The two statements just quoted are deceptively simple. On closer inspection, there is a significant tension between them, which spurs us to think “close in.” To say that the Lord is “enshrined in the hearts of all” seems to suggest that the divine is immanent: that he/it resides within us. Yet we are told the Lord is “the supreme reality.” And we are accustomed to thinking that whatever qualifies as the “supreme reality” must certainly transcend me, or whatever is within me.
Acknowledging this tension, a few lines later we are told “He is within all, and he transcends all.” This is a classic Vedantic formulation, and it is also a perennial mystical idea: the ultimate reality is beyond traditional oppositions. In this case, the ultimate reality is both transcendent and immanent. Of course, this also means that one can say that it is neither immanent nor transcendent. If we claim the ultimate reality is transcendent we will be told “no, not this”; and if we conclude it is immanent we will hear “not that either.” To assert that it is both requires us, essentially, to think beyond traditional categories, and even beyond traditional logic, for we normally regard transcendence and immanence as irreconcilable opposites. Mysticism always requires this sort of “dialectic,” which transcends oppositions. We find such an approach in both East and West. In the West, notably in figures like Meister Eckhart and Nicholas of Cusa.
However, instead of going on to explore the “theory” of the supreme reality as both transcendent and immanent, the text immediately presents us with a way or a practice: “Covet nothing. All belongs to the Lord. Thus working may you live a hundred years. Thus alone will you work in real freedom.” Human beings tend to covet possessions and pleasures. Here we are being told that we may have none of these, not truly – nothing may belong to us, for all belongs to the Lord. So what is the use of coveting?
Human beings, however, covet much more than pleasures and possessions. They covet their thoughts and preoccupations as well – things that may even torment us, but which we cannot give up. Many men even covet suffering. None of this, however, truly belongs to us. The text is enjoining us to become detached from the finite – whatever that may be. Of course, we resist this: it certainly seems that much does belong to me – not just my possessions, but my past, my transgressions, my achievements, and much more. And the self that holds onto these seems quite incorrigible: it will not give them up. In truth, the Upanishads – here and elsewhere – ask that we move beyond this self, to quite another one. The way consists not in training the self to be free of covetousness, but in detaching oneself from one’s self.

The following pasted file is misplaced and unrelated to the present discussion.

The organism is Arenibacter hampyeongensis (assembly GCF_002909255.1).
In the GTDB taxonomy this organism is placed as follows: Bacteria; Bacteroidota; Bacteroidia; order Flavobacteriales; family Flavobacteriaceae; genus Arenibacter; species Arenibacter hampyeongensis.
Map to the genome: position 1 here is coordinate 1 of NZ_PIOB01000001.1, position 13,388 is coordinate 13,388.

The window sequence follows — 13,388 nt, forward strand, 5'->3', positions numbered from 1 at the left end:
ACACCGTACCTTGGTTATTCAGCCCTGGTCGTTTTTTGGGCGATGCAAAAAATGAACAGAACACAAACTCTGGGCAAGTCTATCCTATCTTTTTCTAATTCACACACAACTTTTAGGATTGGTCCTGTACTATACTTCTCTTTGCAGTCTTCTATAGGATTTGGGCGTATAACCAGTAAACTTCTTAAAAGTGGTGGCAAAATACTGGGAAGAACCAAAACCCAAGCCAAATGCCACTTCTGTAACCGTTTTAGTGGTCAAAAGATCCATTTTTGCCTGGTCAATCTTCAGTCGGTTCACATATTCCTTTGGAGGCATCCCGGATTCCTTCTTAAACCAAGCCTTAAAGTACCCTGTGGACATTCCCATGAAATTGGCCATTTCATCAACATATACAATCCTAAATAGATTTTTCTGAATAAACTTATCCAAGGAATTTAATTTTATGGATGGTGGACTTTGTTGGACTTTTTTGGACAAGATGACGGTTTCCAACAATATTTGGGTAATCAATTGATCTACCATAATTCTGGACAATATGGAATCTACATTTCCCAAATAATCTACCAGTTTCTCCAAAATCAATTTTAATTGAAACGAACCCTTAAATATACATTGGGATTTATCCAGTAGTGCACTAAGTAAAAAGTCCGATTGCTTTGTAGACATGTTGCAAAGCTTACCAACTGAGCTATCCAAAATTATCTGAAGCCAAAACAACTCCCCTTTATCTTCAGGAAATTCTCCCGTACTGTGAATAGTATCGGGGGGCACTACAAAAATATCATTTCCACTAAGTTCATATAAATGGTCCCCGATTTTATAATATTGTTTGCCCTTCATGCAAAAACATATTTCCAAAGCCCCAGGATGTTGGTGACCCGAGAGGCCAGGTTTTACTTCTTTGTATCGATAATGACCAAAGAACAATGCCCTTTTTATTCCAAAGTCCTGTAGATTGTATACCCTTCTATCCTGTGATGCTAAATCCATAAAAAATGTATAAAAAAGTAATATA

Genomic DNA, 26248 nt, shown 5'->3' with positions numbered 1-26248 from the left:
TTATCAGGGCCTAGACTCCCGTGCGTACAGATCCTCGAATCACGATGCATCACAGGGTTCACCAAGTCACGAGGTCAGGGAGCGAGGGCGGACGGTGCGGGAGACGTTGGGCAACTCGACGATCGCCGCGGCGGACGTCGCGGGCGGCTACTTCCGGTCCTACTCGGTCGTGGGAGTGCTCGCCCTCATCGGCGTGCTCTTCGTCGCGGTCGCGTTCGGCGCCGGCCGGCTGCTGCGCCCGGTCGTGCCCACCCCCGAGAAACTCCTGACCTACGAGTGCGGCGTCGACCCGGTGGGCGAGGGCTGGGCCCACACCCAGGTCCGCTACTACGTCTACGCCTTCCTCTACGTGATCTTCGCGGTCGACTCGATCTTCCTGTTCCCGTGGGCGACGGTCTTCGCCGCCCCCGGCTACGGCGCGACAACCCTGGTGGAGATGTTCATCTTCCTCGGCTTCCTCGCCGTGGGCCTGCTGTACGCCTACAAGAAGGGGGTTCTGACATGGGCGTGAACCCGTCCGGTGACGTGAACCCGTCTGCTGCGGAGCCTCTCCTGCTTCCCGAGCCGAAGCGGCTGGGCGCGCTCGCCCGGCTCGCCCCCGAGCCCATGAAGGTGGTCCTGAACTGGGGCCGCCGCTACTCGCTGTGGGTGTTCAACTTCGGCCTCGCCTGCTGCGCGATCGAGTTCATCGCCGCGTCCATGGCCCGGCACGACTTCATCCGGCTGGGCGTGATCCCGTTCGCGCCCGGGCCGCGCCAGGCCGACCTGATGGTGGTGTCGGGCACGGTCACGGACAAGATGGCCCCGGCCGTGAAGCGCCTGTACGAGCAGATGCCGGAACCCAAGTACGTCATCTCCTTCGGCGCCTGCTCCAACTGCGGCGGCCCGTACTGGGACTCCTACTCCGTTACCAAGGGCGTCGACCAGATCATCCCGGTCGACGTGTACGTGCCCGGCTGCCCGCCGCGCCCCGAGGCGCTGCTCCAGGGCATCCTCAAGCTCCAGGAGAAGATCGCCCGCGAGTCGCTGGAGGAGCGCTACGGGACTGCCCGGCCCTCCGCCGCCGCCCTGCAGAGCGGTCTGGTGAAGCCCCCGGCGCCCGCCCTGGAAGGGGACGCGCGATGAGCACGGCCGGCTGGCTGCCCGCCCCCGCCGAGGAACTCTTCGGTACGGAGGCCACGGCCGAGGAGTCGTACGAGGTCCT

Indeed, having just asked us to covet nothing, the text now introduces the idea of a self beyond the familiar one. This is Atman. In Sanskrit, this word carries the meaning of “essence,” “soul,” and also “breath.” It derives from a Proto-Indo-European root meaning “breath,” from which also derives (among many other examples) Modern German atmen, “to breathe.” “Atman” is one of a number of Indo-European terms denoting soul or spirit which also mean “breath” or are derived from roots having to do with “breath.” These include Latin spiritus and anima, and Greek pneuma and psyche. There is much worth exploring here, but such matters are beyond the scope of this essay.
“Atman” is often left untranslated, but I prefer the approach of Eknath Easwaran and others, who translate it as “the Self,” with capital the s. Here, we are very obviously distinguishing between one “self,” which I normally think of as “me,” and which does such things as covet, and a “higher” Self which is quite distinct from me. Still, the language of “Self” irresistibly suggests that it is still somehow “me” that is being spoken of. This ambiguity and the confusion it generates are essential elements in our path to the wisdom of Vedanta.
We might feel wary about the introduction of this “Self,” and skeptical that it even exists. So immediately upon introducing the term, the text warns us “Those who deny the Self are born again, blind to the Self, enveloped in darkness, utterly devoid of love for the Lord.” In other words, those who deny the self will not escape the wheel of rebirth, of reincarnation. They will achieve neither liberation nor enlightenment. But what is the relation of “the Self” and “the Lord”?